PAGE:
Interviews With RGC-Recommended Authors on TTBOOK
To The Best of Our Knowledge (TTBOOK), the nationally-syndicated Wisconsin Public Radio show, has featured a host of RGC authors who have come to read at 702WI, our event space in Madison.
Go deeper in the world of each book and the creative process of each author below. Read the articles and listen to the insightful interviews conducted by Anne Strainchamps and other TTBOOK hosts!
by Mary Sharratt
Listen to the TTBOOK interview: “Alma Mahler: ‘Malevolent Muse’ or Early Feminist Composer?”
Listen to the episode: “What Sparks Creativity?”
From the interview: Sometimes, it’s a time and place that makes inspiration strike. Like Vienna, at the turn-of-the-century—think about what it would have been like to be alive then. Gustav Klimt was painting erotic, golden canvases. Schoenberg was inventing atonal music. And Gustav Mahler was writing symphonies.
In the middle of it all was a woman who’s usually written about as a kind of muse, or femme fatale – a woman who inspired a lot of artists. Her name was Alma Mahler. And novelist Mary Sharratt thinks she could have been a genius herself – if she wasn’t a woman.
Prairie Fires: The American Dreams of Laura Ingalls Wilder
by Caroline Fraser
From the interview: For generations of Americans, Laura Ingalls Wilder’s beloved “Little House” books immortalized life on the Great Plains frontier. The saga of the gritty, independent pioneer family who survived blizzards and near-starvation spawned a TV series and inspired a presidential candidate. Now, they’re being re-evaluated. Caroline Fraser’s Pulitzer Prize-winning biography unravels the threads of fact and fiction in Wilder’s work, uncovering truths she left out: the brutal displacement of native people, the environmental damage wreaked by white settlers, and the farming failures that broke families.
Fraser says the influential childhood epic created an American myth based on a lie or two. Confronting them sheds new light on the rifts and crises shaping the nation today.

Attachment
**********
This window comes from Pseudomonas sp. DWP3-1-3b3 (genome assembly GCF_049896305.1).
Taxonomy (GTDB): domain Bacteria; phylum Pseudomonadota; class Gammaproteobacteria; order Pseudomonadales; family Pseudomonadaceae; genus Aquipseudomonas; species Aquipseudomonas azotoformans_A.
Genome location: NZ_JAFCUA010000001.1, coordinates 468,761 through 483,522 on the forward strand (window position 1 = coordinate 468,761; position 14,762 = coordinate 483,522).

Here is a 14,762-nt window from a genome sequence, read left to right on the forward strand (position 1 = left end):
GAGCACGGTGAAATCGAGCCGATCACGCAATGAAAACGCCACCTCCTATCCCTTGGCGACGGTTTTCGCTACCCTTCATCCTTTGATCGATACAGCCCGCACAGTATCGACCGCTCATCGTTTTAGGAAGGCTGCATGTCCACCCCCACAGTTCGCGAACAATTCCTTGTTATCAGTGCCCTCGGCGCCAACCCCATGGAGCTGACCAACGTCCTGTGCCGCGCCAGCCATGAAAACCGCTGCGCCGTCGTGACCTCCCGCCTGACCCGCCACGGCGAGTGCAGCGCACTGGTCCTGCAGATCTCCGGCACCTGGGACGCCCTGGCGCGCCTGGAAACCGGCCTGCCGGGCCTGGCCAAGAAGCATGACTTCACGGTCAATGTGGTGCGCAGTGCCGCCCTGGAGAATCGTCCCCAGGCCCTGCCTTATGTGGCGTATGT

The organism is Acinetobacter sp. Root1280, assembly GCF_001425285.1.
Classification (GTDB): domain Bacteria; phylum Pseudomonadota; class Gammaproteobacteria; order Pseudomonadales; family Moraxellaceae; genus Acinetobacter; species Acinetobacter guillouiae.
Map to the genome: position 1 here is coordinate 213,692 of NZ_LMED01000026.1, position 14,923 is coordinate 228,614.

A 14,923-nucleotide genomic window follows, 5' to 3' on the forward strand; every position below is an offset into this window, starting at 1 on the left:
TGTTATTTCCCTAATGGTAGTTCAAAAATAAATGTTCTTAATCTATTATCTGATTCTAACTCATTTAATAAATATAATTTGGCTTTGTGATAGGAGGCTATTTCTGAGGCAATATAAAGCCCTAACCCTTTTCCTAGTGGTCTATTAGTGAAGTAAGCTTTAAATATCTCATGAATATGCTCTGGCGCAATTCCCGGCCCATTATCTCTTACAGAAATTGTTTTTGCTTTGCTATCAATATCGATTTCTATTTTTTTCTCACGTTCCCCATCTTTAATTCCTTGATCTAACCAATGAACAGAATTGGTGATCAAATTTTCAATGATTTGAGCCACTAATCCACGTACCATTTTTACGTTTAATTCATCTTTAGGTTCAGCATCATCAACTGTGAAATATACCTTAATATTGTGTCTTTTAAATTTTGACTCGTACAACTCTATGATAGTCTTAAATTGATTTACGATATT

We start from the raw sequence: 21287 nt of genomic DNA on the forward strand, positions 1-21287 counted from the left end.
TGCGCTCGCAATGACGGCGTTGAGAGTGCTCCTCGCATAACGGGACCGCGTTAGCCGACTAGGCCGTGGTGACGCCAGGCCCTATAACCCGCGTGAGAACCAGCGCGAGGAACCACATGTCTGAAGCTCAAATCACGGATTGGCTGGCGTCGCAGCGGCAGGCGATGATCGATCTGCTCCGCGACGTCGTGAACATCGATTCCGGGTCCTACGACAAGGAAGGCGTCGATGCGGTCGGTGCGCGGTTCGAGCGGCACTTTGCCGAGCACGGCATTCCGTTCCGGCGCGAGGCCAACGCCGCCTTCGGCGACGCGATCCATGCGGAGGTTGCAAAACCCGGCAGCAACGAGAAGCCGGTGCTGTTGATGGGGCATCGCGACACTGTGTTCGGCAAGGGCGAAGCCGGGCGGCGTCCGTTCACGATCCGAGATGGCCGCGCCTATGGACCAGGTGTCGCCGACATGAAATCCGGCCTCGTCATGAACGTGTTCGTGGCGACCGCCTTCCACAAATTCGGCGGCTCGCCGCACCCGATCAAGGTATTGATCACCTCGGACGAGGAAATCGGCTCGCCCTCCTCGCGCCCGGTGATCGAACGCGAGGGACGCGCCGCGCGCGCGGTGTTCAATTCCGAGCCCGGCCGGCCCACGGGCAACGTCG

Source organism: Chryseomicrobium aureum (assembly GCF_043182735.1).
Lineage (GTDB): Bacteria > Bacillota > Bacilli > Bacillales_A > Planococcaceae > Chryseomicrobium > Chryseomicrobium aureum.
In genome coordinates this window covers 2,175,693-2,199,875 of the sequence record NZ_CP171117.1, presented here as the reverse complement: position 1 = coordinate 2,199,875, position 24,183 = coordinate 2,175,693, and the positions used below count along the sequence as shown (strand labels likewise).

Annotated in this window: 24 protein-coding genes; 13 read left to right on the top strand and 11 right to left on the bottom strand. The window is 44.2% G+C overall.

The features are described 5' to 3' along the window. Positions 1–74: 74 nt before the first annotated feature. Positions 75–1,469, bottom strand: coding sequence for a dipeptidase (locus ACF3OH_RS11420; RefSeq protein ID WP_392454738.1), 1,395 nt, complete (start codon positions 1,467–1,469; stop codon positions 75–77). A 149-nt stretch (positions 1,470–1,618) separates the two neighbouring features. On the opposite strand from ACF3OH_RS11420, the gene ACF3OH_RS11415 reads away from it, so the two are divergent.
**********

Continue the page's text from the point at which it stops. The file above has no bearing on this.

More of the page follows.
The Underground Railroad
by Colson Whitehead
Listen to the TTBOOK interview: “Colson Whitehead’s “The Underground Railroad”
Listen to the episode: “Hip Hop Future”
From the interview: Colson Whitehead’s novel “The Underground Railroad” won the Pulitzer Prize and the National Book Award. Steve Paulson spoke with him about this powerful, sweeping epic.
Animals Strike Curious Poses
by Elena Passarello
Listen to the TTBOOK Episode: “Thinking With Beasts”
From the interview: Of all the images that make our world, animal images are particularly buried inside us. We feel the pull of them before we know to name them or how to even how to fully see them them as if every animal a human brain has ever seen it is swallowed. We find their outlines as if on Ouiji boards in mountains and in clouds. Give us a stick and we’ll draw them. Hit a rock on a cave wall until it yields one. Spread them out across the night sky and will point upward. See how they twinkle as they move.
The Hate U Give
by Angie Thomas
Listen to the Episode: “What Can We Learn From Teenagers?”
From the interview: Well, I wanted to be a rapper when I was maybe 13, until 16 or 17. For me it seemed as if rappers with only people who were telling stories that I actually saw myself in. Books did not. Children’s publishing failed me at that age range because I could not connect with Bella Swan in Twilight. You know I tell people all the time my mom would not have let me date a guy that old, so I could not connect with it. So I saw myself in music. I saw myself in hip hop but there’s only so much you could say in a song. So I have a 400-something page book. I could not have gotten this into a song.
by Min Jin Lee
Listen to the Episode: “Discover the Hidden Roots of Koreans Living in Japan”
From the interview: When I was a junior in college, I went to a lecture by an American missionary who had worked in Japan and he told a story about a little boy from his parish. When this boy was just 13 years old, he jumped from his apartment building to his death. His parents were ethnically Korean but born in Japan, and when they went through their son’s things, they found his middle school yearbook in which his Japanese classmates had written, “Go back to where you belong,” “I hate you,” and “You smell like kimchi.” They also wrote the words “Die. Die. Die.” That story just burned into my brain and I knew that someday I wanted to write about it.
Listen to the Episode: “The Real Ways the “Fake News’ Shapes What We Believe”
From the article: It’s a perfect summer day in Ottawa, Illinois and I’m standing in a leafy country cemetery, wondering if the bones of the women buried beneath my feet are radioactive. I’ve driven 250 miles to be here, the closest I can get to these women, who died decades before I was born and who were poisoned, horrifically and knowingly, by their employer. I’m here because I haven’t been able to get their story out of my head. And also because it isn’t over.